They added that he was a good communicator with a strong work ethic. Not characteristics you’d associate with a selfish player.

O’Shea lives at home in Breaffy, and works as a purchaser at a pharmaceutical company in nearby Westport. He admits when the stinging criticism comes, it’s his family who are most affected by it.

Aidan O’Shea Source: James Crombie/INPHO

But it’s clear that his ninth season with Mayo has been his most testing in the green and red.

Experience has taught him to avoid social media during the chaotic times.

“This year I switched it off during some of the stupid stuff that happened earlier in the year,” he says. “I just turned it off because it was a different stupid story coming out everyday.

“It was probably my first year doing that because usually things aren’t that crazy. It’s something I didn’t engage in and maybe it did me a bit of good. But it’s not a big deal really.

“It’s not that I’d be reading it. I can decide on what I want to follow on social media but you see some of the stuff being retweeted from people and some of the stuff was just crazy earlier in the year.

“It was just stupid stuff so I said I’m better off. Instead of turning on my phone and seeing 40 notifications on Twitter, I was like I don’t need to see them so I just turn it off.”

Aidan O'Shea Source: Oisin Keniry/INPHO

In November, he completed the rare achievement of winning a third All-Star in a different position, a record he’s “very proud of.”

Aidan O’Shea’s All-Stars
2013: Midfield
2015: Full-forward
2017: Centre-forward

“It was a frustrating year because I missed most of the league because I rolled my ankle. I had a groin issue coming into the Sligo game and then losing to Galway was a disaster. I had no time to really think about think about it and I just needed to get back on the pitch and try contribute as best I could.

“It was nice to get an All-Star at the end of the year, but we pitted ourselves well coming down the stretch aganist Kerry and Dublin. We struggled right through the summer in games that we should have been winning a little bit more comfortably.

“That’s my third All-Star but I’ve no All-Ireland medals and that’s the real goal. Nice to win an All-Star but overall a disapointing year.”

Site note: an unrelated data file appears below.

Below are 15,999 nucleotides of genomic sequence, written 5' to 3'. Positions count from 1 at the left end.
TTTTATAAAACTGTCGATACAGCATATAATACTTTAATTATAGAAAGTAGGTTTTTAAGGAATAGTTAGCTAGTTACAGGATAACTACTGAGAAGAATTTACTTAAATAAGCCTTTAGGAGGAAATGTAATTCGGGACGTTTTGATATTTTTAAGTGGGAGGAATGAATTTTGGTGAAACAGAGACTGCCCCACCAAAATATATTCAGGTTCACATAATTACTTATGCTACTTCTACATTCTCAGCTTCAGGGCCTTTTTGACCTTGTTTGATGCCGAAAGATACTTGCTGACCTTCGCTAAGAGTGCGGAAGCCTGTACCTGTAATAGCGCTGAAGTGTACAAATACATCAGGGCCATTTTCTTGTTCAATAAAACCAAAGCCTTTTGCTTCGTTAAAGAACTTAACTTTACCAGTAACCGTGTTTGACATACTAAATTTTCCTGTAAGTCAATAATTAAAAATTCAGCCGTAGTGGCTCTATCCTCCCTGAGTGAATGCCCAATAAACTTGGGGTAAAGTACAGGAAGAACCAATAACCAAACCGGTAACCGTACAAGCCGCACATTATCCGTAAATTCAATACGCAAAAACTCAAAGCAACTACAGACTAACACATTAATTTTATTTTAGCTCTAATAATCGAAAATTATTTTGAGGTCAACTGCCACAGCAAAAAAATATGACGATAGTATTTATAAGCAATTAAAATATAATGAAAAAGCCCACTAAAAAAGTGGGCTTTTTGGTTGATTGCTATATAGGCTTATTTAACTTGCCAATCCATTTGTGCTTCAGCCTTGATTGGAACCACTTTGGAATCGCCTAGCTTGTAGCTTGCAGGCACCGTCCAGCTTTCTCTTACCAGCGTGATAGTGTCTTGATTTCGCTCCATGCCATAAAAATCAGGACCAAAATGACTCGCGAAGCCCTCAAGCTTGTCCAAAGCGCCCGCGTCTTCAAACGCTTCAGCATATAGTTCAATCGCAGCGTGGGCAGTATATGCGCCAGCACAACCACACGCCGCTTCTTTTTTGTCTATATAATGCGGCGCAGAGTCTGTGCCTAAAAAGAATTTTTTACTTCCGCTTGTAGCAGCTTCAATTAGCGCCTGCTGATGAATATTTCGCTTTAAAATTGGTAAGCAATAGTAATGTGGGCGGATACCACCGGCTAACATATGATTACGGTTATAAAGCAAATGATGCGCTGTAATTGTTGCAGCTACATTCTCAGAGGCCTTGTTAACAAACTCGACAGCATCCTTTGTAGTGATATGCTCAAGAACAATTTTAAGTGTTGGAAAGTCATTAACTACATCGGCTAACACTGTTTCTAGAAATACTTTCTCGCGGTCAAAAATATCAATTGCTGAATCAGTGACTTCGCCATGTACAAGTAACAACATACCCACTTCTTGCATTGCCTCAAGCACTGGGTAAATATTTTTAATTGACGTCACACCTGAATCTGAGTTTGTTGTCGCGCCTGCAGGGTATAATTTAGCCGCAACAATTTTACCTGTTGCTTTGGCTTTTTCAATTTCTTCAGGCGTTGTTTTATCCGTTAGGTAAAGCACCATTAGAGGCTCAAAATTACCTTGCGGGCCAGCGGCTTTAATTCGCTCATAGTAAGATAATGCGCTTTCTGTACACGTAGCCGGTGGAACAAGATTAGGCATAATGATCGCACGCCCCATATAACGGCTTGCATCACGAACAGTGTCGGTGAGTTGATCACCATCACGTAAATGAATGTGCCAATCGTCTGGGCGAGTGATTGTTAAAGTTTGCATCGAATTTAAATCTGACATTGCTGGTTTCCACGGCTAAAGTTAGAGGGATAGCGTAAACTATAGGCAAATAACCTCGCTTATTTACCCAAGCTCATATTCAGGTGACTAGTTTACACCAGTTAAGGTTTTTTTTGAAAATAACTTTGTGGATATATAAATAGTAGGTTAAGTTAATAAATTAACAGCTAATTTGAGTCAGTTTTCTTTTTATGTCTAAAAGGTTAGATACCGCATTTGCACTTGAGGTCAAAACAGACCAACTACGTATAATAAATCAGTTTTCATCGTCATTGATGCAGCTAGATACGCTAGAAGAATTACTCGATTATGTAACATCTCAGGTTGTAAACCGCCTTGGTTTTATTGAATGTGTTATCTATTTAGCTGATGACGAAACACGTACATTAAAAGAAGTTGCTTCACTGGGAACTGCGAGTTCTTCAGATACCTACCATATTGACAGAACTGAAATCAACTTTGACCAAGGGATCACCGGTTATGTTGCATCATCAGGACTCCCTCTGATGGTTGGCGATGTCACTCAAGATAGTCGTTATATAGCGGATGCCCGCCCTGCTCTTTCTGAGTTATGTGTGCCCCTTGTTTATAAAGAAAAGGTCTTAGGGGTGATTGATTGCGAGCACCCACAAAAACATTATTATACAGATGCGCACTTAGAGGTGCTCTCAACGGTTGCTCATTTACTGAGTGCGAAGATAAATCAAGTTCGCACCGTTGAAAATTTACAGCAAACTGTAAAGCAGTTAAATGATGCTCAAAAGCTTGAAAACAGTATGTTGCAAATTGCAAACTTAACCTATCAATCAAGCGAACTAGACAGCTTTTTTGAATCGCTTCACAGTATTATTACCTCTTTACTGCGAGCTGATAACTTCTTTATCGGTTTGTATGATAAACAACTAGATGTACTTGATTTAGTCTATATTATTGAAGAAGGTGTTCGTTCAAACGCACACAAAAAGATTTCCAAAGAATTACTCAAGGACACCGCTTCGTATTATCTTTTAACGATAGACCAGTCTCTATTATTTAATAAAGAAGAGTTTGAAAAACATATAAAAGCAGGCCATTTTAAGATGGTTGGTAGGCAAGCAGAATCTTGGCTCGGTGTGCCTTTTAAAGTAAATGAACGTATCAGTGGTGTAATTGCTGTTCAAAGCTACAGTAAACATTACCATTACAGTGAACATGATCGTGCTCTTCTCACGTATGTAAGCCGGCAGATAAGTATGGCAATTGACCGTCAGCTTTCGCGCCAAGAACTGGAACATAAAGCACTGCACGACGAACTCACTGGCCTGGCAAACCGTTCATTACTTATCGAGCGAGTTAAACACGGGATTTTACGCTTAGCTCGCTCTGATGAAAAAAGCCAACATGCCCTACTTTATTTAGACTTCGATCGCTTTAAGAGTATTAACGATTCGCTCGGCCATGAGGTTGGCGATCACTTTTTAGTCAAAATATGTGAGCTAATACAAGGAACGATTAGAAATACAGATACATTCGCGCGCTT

In 2018, Mayo will go again in search of Sam Maguire, but before then there are learnings that can be taken from 2017.

O’Shea says it was a “very enjoyable” experience to captain his country for the International Rules series in Australia. Always looking for that edge, he identified the high-pressing game of the Australians as something that might be useful in Gaelic football.

Aidan O’Shea Source: Tommy Dickson/INPHO

“In fairness if you look at Kerry last year and in 2016, and Dublin did it to Tyrone in this year’s semi-final. They did something similar, they were willing to leave players close to their own goal and unmarked and took that risk. I do think that’s taken from the AFL.

“We’re seeing more and more of that press in our game, especially with the kickouts and the marks. We now have to kick the ball outside the 21, in the future it might go to the 45 and then all of a sudden you might see it a lot more.

“They zoned up big time in terms of pressing us. Defensively when they dropped off they were in zones as well to put themselves in a position where we couldn’t win marks in front of goal.”

What do Mayo need to improve to get them over the line in 2018? The worrying thing for Stephen Rochford is that of Mayo’s six All-Stars, O’Shea is the lone player under the age of 30. New players need to be harvested and groomed during the league.

Alan Dillon’s retirement shouldn’t affect them too much as his influence dwindled over the years, while the Rochford’s decision to remain in charge for a further three years is a positive move for the county.

In terms of O’Shea’s own game, there’s only one thing he has his sights on next year.

“An All-Ireland medal would be nice, that’d be a good improvement. There’s always ways and means of improving. I haven’t really thought about 2018 season right now. I’m going to take a break, enjoy Christmas.

“I’m as motivated and looking forward to next year as much as ever. While I’m fit and able to play you’ve got to enjoy and embrace it. So I’m just looking forward to it.

“We’re going to Kuala Lumpur in January (on a team holiday) so we’re heading there after Christmas. Another trip away it’ll be nice for sure.”

It won’t be long before the madness begins once again.

The42 has just published its first book, Behind The Lines, a collection of some of the year’s best sports stories. Pick up your copy in Eason’s, or order it here today (€10):

‘There was tears in the eyes, it was highly emotional stuff’ – Galway’s All-Ireland breakthrough

Triple life! Flying between two countries for inter-county football, netball and life as a doctor 

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About the author:

Kevin O'Brien